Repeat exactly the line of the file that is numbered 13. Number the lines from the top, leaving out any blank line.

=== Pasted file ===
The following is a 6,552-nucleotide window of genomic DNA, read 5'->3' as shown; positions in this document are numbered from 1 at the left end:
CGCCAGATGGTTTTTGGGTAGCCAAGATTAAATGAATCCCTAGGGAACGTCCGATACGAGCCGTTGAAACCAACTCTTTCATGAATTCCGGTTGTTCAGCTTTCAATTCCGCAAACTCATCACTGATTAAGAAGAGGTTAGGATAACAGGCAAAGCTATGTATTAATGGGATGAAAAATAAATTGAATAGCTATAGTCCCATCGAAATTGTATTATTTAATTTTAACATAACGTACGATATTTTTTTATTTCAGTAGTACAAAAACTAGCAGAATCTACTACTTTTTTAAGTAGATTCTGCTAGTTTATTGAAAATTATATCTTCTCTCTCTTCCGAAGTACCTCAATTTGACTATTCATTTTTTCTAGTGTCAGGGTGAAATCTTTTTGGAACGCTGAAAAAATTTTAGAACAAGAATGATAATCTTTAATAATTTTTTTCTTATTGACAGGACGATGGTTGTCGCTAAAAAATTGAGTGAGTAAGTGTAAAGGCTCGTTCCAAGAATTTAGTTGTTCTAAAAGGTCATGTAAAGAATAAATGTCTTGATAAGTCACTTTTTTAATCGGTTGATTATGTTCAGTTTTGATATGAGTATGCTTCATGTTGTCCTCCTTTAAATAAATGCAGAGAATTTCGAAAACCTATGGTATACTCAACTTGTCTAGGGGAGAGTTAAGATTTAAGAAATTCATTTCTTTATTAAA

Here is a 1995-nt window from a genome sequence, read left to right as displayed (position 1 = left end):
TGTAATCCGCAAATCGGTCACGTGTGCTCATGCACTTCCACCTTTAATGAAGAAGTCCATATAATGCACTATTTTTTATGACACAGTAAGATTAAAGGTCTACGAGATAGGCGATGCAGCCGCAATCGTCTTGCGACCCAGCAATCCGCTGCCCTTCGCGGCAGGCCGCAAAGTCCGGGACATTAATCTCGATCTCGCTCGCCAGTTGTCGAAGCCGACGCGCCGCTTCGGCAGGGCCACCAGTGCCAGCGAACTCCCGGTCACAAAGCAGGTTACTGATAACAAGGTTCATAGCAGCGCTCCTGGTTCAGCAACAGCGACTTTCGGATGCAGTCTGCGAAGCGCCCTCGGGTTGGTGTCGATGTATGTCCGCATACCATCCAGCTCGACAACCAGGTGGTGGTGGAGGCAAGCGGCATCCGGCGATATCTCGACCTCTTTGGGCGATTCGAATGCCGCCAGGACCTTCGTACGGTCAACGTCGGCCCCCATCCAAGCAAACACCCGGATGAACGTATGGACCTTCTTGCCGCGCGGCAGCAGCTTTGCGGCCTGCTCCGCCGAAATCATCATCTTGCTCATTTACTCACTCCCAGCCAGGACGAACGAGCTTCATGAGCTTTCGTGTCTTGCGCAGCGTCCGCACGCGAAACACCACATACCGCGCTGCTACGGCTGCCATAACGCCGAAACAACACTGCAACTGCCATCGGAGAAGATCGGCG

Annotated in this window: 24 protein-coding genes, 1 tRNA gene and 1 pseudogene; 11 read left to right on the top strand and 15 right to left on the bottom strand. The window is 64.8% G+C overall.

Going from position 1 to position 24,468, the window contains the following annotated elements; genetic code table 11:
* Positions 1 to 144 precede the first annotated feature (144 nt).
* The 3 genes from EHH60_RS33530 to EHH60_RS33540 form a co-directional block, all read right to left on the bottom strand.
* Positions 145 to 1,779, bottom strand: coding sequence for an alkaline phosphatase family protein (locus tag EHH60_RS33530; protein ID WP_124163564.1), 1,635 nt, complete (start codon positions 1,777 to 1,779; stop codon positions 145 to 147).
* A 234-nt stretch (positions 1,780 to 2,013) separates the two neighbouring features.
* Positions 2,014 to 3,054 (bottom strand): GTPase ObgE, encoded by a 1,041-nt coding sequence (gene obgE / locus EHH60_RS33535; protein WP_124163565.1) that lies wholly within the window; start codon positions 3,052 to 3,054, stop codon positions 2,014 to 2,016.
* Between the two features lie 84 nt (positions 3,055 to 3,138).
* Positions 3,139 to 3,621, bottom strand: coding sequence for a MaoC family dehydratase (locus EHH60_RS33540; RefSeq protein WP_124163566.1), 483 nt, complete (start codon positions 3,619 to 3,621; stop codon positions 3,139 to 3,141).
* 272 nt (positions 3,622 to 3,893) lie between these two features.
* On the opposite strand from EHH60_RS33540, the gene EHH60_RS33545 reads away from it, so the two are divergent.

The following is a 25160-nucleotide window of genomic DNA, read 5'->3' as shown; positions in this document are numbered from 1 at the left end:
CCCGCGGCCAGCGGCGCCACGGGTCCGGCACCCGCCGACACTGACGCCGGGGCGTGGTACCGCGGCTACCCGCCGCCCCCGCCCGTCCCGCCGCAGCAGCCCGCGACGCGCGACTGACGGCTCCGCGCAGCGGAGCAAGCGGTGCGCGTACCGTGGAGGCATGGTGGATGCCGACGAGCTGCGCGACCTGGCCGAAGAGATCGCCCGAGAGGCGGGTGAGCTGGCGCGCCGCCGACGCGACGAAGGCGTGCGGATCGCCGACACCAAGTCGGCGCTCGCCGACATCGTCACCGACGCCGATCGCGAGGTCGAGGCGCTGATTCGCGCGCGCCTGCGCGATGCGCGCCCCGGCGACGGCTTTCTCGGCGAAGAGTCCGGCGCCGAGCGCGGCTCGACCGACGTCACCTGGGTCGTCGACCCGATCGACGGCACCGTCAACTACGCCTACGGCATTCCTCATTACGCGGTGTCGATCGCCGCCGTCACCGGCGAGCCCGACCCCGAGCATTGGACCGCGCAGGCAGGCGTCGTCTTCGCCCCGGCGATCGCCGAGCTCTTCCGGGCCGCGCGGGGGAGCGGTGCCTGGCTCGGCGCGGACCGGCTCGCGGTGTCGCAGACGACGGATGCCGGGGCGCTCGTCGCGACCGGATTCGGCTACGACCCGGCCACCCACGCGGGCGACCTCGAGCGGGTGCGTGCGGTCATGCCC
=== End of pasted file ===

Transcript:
* Positions 3,139 to 3,621, bottom strand: coding sequence for a MaoC family dehydratase (locus EHH60_RS33540; RefSeq protein WP_124163566.1), 483 nt, complete (start codon positions 3,619 to 3,621; stop codon positions 3,139 to 3,141).